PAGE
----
The path to the playoffs is clear for the 2016 Ravens. Win their final three games and they’ll be AFC North Champions and guaranteed at least one playoff game at M&T Bank stadium (it would be the first such game since “Ray’s Last Ride”). It would be nice and would appease a portion of the fan base that’s been frustrated with the team’s postseason absence two of the last three years. It’d be, in a way, like that Dolphins game. It’ll feel good for a week, and some people will gladly sip that purple kool aid, but is it really what’s in the best interest of this franchise long term?
Even if you are among those who believe the Ravens can win out, is it realistic to think this team can actually make a legitimate run? The Ravens and their fans got a taste of what a playoff team looks like this past Monday night. Despite being gifted two touchdowns on Patriots special teams miscues and being handed a red zone interception, John Harbaugh’s squad couldn’t even cover the spread let alone win the game. They were outclassed, outplayed, and clearly out-coached. Some have danced around it, alluded to it and hinted at it. I’ll come right out and say it: the Ravens need a fresh start, and John Harbaugh needs to go.
There’s no discounting what Harbaugh has done over the last eight seasons. He rallied the team last year when there was little to play for – no easy task. He led the Ravens to their second Lombardi and he’s a good motivator of men. But what he’s done in the past and his motivational methods frankly aren’t enough anymore.
The Ravens are on the verge of missing the playoffs in three of the last four seasons. It’s not a coincidence that their struggles started when Ray Lewis hung up his cleats and Ed Reed hopped a plane to Houston. While both players’ skill sets had diminished, their leadership skills had not. Harbaugh walked into a player-driven team in 2008, an ideal situation for a coach. While he did a good job balancing those strong personalities, the last four years have exposed him as a mediocre coach.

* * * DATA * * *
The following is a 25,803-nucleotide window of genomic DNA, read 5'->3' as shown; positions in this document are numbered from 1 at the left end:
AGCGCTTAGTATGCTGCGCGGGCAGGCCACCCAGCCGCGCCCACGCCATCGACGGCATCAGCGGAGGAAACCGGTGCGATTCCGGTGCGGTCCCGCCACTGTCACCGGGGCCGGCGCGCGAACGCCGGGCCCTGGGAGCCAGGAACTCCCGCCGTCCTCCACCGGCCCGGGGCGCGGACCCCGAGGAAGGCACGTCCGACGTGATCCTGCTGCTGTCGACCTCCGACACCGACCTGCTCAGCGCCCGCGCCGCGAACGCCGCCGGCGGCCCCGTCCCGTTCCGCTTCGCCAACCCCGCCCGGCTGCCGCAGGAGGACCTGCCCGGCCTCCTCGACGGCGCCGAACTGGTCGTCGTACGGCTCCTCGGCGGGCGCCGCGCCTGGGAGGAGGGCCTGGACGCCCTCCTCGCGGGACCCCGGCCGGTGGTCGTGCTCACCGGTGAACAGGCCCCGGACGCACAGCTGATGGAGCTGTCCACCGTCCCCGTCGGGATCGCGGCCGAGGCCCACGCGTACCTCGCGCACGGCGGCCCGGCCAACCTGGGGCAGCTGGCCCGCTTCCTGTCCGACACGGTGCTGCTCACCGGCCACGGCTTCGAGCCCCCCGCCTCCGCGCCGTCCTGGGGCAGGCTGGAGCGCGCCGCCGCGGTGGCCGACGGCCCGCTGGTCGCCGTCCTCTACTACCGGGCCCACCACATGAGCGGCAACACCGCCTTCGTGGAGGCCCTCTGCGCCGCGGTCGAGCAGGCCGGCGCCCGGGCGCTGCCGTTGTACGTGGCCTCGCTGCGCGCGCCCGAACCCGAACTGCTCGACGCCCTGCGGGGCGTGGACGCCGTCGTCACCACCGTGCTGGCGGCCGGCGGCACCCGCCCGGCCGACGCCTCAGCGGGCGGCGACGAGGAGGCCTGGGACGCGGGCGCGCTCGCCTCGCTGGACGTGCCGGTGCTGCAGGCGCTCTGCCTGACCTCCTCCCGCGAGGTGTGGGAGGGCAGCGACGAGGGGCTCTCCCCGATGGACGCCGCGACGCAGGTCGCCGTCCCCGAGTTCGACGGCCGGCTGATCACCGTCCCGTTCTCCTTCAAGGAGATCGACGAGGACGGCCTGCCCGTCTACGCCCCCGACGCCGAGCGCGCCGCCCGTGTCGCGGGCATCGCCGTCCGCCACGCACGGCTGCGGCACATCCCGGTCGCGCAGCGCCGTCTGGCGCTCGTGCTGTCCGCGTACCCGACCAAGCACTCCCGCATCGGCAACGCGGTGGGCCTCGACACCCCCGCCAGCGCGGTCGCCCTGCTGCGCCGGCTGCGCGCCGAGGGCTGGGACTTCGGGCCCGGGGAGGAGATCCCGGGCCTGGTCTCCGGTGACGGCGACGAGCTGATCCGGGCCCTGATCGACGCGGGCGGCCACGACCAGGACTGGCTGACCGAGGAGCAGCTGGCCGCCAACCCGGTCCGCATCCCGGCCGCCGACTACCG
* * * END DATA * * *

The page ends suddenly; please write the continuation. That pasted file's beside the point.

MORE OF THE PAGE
In recent years, the Ravens have looked slow. They’ve been frequently outsmarted and overwhelmed by their opponents’ game plans and coaches. On several occasions this season the Ravens have won the turnover battle but still lost the game, including on Monday night. That’s a sign of bad coaching. Harbaugh has been arrogant with his play calling, abrupt and defensive in response to fair questions by the media, and has made poor in-game decisions that have directly led to losses.
While the coach is obviously never on the field, his top priority should always be to put his team in the best position to win the game. On several occasions this year, an in-game decision by Harbaugh was the number one reason the team lost the game. He’s passed on points when he should have taken them and his clock management continues to be maddening.
A lot is made of the constant turnover at offensive coordinator. Marty Mornhinweg is the Ravens’ fifth play caller in four years and Harbaugh passed on Adam Gase for Marc Trestman two years ago. He refuses to hire young and innovative offensive minds. Instead he hires older coaches with ties to his days in Philadelphia like Juan Castillo and Mornhinweg. For whatever reason, he can’t get the offense right. He can’t figure out how to utilize his quarterback’s strong arm, how to confuse defenses, or simply how to run the ball enough. The Ravens have strong skill players in 2016; their coaches simply can’t figure out how to properly use them.
Making the playoffs would be nice. We’d all feel good about it, and it would be an added bonus to deny Pittsburgh the division crown. But it would once again, mask the Ravens’ shortcomings for another year.
This team needs a fresh start and it should start with the head coach.